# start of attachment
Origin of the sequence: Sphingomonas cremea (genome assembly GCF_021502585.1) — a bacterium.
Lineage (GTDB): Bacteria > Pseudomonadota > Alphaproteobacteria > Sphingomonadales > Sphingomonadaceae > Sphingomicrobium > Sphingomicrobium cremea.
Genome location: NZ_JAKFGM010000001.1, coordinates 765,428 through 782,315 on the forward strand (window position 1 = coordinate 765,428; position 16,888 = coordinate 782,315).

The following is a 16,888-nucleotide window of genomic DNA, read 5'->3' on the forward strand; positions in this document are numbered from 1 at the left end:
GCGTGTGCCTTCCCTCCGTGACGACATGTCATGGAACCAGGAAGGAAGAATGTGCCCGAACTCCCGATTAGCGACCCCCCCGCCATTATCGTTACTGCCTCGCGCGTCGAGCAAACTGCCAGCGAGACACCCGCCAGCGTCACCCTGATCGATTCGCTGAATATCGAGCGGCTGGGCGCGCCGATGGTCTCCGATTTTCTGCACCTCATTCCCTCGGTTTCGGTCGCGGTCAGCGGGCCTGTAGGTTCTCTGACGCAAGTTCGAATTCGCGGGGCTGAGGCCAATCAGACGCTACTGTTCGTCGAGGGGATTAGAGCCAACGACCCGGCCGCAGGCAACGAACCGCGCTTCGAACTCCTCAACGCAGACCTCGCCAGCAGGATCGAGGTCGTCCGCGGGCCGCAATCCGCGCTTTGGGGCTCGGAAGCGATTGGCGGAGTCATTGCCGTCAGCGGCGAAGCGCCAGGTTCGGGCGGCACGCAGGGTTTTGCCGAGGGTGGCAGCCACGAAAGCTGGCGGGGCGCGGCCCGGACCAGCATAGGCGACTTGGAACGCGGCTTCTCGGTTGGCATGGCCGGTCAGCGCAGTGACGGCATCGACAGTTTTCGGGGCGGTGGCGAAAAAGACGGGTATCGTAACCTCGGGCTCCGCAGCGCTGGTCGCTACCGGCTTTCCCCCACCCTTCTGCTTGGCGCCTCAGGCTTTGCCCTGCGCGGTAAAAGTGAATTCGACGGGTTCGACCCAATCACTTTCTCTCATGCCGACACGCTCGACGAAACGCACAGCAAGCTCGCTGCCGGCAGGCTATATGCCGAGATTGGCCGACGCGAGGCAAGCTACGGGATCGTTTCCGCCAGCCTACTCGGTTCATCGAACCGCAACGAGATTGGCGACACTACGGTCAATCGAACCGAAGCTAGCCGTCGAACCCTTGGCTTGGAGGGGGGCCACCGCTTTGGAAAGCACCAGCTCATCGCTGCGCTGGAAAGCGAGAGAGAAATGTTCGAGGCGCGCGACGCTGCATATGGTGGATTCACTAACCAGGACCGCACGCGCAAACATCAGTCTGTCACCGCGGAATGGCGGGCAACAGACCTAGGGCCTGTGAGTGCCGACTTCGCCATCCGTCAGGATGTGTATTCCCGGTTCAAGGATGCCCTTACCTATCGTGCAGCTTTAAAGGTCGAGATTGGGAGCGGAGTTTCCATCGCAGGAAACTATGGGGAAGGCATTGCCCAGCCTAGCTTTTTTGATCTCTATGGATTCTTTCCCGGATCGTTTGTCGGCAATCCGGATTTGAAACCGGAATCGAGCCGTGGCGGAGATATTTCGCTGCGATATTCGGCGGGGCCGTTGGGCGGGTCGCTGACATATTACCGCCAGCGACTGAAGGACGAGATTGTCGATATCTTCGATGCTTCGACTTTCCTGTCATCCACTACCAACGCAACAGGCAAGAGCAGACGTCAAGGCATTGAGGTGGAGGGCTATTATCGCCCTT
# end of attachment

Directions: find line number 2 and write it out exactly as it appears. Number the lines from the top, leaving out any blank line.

Lineage (GTDB): Bacteria > Pseudomonadota > Alphaproteobacteria > Sphingomonadales > Sphingomonadaceae > Sphingomicrobium > Sphingomicrobium cremea.